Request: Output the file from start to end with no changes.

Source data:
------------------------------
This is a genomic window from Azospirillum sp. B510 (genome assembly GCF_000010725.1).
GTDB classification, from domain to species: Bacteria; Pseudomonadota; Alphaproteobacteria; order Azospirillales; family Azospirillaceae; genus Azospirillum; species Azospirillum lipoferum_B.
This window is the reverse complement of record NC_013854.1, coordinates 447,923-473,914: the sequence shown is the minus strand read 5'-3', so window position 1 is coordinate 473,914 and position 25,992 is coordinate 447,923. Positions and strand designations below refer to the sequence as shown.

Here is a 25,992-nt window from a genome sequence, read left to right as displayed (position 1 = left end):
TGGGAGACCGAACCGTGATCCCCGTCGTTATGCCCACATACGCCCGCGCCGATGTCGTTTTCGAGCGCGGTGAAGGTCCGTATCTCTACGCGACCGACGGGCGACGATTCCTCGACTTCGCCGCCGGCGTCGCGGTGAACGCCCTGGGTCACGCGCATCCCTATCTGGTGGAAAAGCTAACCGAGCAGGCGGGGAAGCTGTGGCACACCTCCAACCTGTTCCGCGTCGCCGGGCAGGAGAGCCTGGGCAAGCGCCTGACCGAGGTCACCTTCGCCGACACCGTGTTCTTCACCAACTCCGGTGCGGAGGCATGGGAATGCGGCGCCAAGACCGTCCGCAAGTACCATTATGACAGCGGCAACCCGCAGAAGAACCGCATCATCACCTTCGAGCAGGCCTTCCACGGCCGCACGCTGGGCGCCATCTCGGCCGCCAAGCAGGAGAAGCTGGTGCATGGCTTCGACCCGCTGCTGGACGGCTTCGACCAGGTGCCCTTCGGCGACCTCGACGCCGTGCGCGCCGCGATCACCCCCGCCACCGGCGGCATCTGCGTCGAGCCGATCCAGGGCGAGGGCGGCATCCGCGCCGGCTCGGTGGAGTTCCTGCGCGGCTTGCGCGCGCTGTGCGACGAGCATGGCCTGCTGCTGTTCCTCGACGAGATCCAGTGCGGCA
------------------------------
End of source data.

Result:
This is a genomic window from Azospirillum sp. B510 (genome assembly GCF_000010725.1).
GTDB classification, from domain to species: Bacteria; Pseudomonadota; Alphaproteobacteria; order Azospirillales; family Azospirillaceae; genus Azospirillum; species Azospirillum lipoferum_B.
This window is the reverse complement of record NC_013854.1, coordinates 447,923-473,914: the sequence shown is the minus strand read 5'-3', so window position 1 is coordinate 473,914 and position 25,992 is coordinate 447,923. Positions and strand designations below refer to the sequence as shown.

Here is a 25,992-nt window from a genome sequence, read left to right as displayed (position 1 = left end):
TGGGAGACCGAACCGTGATCCCCGTCGTTATGCCCACATACGCCCGCGCCGATGTCGTTTTCGAGCGCGGTGAAGGTCCGTATCTCTACGCGACCGACGGGCGACGATTCCTCGACTTCGCCGCCGGCGTCGCGGTGAACGCCCTGGGTCACGCGCATCCCTATCTGGTGGAAAAGCTAACCGAGCAGGCGGGGAAGCTGTGGCACACCTCCAACCTGTTCCGCGTCGCCGGGCAGGAGAGCCTGGGCAAGCGCCTGACCGAGGTCACCTTCGCCGACACCGTGTTCTTCACCAACTCCGGTGCGGAGGCATGGGAATGCGGCGCCAAGACCGTCCGCAAGTACCATTATGACAGCGGCAACCCGCAGAAGAACCGCATCATCACCTTCGAGCAGGCCTTCCACGGCCGCACGCTGGGCGCCATCTCGGCCGCCAAGCAGGAGAAGCTGGTGCATGGCTTCGACCCGCTGCTGGACGGCTTCGACCAGGTGCCCTTCGGCGACCTCGACGCCGTGCGCGCCGCGATCACCCCCGCCACCGGCGGCATCTGCGTCGAGCCGATCCAGGGCGAGGGCGGCATCCGCGCCGGCTCGGTGGAGTTCCTGCGCGGCTTGCGCGCGCTGTGCGACGAGCATGGCCTGCTGCTGTTCCTCGACGAGATCCAGTGCGGCA